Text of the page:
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Thursday, March 21, 2019

Public Hearing Set for Planning Commission to Discuss Central Business District Proposal

Fort Thomas Planning Commission set a date for a public hearing on April 17 to review a development proposal for the central business district.

 By Robin Gee, City Council Beat Editor

A public hearing has been set by the Fort Thomas Planning Commission for discussion and a possible vote on a proposal for a mixed-use development in the central business district.

The hearing will be held April 17 starting at 7 p.m. in the council chambers (large room, second floor) in the city building at 130 N. Fort Thomas Ave.

The application the Planning Commission was given did not include a final plan, drawings or renderings of the proposed plan, but city staff said that would be available before the public hearing for residents to review to be able to give input.

The public hearing was set following a request by Greiwe Development, in association with North American Properties and Sibcy Cline Realtors, to present their development project for consideration.

The project would include condominiums with first-floor commercial space that would encompass properties on the corner of Woodland and Highland and down North Fort Thomas Avenue. Properties involved include 3, 15, 19 and 25 North Fort Thomas Avenue as well as 9 Highland Avenue.

Interest high in meetings with neighbors 

Earlier this month, neighbors on Woodland Place, a cul-de-sac that runs behind the proposed development, met with Dan Gorman, a Fort Thomas resident and owner of United Property Group, to review some of the plans under consideration by the developer.

Gorman had met with a handful of residents in January of this year to discuss the developer’s plans. He said he wanted to update those residents as the developer was beginning to prepare to approach the city Planning Commission.

Interest had built among neighbors since the first meeting, so much so that when the update meeting was called, it had to be moved to Colonel De’s restaurant to accommodate the crowd that included owners of most of the 25 homes on Woodland Place.

The plans presented at that meeting had changed since it had first been discussed, and neighbors grew concerned when they saw that the entrance to the condo parking garage had been moved to Woodland Place.

Residents express concern over changes

Residents appreciated that Gorman had reached out to them and involved them in the process, said Patti Hudepohl, who lives on Woodland Place and served on the city’s Land Use and Zoning Committee. Yet, the change in the parking entrance caused concern over traffic, noise and safety near the top of the street, she said.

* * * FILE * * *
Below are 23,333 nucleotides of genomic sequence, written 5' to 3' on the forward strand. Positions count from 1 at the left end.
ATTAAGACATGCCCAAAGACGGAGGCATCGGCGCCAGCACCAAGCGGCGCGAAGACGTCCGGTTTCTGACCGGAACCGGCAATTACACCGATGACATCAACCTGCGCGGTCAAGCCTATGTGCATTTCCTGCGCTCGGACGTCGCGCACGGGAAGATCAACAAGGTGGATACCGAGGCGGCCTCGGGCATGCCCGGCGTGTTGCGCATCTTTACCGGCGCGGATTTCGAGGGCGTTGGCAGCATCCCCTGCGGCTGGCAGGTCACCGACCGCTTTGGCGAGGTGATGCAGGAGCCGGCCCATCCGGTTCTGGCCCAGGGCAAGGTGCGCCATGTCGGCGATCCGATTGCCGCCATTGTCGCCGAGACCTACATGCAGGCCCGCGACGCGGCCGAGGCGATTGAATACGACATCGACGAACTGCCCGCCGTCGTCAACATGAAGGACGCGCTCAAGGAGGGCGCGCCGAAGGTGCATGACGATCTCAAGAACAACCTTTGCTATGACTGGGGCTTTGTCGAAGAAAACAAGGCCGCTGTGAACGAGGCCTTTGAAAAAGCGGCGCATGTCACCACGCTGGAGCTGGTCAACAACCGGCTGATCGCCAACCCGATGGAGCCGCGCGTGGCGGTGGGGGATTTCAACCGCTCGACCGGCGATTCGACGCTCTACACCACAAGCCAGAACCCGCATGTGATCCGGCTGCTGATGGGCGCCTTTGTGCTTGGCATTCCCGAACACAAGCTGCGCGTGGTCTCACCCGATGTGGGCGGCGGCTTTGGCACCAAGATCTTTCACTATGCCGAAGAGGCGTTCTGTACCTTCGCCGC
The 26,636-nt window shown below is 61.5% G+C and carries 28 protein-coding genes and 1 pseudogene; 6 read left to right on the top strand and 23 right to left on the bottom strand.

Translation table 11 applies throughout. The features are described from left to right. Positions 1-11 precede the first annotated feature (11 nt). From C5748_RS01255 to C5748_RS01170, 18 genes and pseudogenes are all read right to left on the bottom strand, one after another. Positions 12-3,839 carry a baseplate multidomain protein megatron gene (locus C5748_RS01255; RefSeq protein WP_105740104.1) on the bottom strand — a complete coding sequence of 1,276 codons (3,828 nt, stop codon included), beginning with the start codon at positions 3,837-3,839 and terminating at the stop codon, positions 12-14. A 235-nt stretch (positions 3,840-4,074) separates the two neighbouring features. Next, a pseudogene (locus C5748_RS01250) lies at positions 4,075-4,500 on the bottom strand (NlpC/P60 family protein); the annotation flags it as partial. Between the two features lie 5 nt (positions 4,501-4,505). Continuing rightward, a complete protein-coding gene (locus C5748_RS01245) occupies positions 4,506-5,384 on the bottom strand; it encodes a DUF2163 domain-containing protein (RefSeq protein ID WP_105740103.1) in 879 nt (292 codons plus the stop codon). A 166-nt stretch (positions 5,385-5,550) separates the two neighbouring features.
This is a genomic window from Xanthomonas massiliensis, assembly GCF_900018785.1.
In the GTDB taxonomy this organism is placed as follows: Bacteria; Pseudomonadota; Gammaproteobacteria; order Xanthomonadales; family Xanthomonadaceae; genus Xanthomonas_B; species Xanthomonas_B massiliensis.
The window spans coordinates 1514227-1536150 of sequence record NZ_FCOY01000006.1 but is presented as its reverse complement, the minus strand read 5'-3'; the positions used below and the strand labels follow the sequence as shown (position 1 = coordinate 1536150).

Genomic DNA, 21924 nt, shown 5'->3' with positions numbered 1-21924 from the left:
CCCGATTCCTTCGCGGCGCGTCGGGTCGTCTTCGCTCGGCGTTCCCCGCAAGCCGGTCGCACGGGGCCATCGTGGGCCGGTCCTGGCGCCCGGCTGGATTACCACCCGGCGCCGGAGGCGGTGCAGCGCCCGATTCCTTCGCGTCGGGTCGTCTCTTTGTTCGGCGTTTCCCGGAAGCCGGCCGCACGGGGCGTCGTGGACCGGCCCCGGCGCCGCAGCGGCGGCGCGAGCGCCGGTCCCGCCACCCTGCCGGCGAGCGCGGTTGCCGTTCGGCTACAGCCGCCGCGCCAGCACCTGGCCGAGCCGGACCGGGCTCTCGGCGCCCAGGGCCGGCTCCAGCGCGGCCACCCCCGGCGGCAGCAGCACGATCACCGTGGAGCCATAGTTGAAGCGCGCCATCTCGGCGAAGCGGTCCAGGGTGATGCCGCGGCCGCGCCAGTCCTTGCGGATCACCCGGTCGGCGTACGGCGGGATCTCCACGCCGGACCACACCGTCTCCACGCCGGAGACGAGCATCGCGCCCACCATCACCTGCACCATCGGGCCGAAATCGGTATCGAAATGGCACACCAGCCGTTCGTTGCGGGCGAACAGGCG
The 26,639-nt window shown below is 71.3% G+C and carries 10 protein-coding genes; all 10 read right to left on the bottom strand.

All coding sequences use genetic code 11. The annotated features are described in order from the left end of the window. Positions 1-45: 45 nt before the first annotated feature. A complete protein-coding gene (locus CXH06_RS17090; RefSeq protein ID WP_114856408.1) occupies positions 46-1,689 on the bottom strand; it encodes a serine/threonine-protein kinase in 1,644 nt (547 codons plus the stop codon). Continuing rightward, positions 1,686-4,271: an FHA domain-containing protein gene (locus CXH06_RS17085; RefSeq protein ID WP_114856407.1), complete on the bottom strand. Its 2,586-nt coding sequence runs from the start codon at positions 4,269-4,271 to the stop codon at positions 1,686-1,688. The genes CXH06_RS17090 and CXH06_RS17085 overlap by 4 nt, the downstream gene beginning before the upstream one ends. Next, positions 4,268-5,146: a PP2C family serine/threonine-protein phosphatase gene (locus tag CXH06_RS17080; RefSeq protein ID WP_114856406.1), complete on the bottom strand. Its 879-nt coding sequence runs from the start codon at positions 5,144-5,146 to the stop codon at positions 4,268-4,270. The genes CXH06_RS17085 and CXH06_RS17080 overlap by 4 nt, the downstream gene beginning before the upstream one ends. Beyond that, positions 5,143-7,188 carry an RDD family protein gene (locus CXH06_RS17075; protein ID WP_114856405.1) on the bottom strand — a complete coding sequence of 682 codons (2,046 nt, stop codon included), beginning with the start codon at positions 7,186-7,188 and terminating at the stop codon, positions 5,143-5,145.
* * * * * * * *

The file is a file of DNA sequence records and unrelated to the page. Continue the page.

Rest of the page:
Hudepohl and other residents requested a second meeting with the developers to further discuss their concerns and explore options. While no agreement was reached at that meeting, she said she was hopeful further discussion would take place. Residents also planned a meeting with Mayor Eric Haas and City Administrator Ron Dill.

A few Woodland Place residents attended the Planning Commission meeting although they said they were aware that there would be no public comment section at that time. No plan specifics or visuals had been shared with city officials, but the developer is required to present plans for consideration before the public hearing in April. Once available, city residents, as well as officials, will be able to look at them.

Public hearing set for April

The March Planning Commission meeting was short. Gorman, who is vice chair of the commission, officially absented himself from the discussion and vote because he owns some of the properties included in development plans. After quick discussion, the remaining commissioners voted to hold the public hearing at their April 17 meeting.

Chair Dan Fehler explained the public is invited to comment at the public hearing. He said that while a decision could be made at the same meeting, a large and complex project such as this one may be carried over to the next meeting in May.

He pointed out the commission is charged with determining whether or not the developer’s plans meet all the safety regulations, zoning requirements, rules and guidelines set forth in the city ordinances and comprehensive community plan. If the project meets those requirements, the commission must accept the project proposal.

Unlike last year’s text amendment and zoning change, the project does not go to city council for approval. The Planning Commission will make the final decision.

"It was good of the developer and Dan [Gorman] to meet with us, to show us things. Maybe they thought about the things that we said. We don’t know, because we haven’t seen the most recent plans. But we will keep working with them," said Hudepohl.

"And, it will be good for people to see what the plans are," added Woodland Place resident Hilary Landwehr. "There are safety issues that concern me."

The city will post on its website when project information becomes available. The Planning Commission has seven members: Dan Fehler, chairman; Dan Gorman, vice chair; Dave Wormald, secretary; Jerry Noran; Tim Michel; Larry Schultz and Hans Tinkler.


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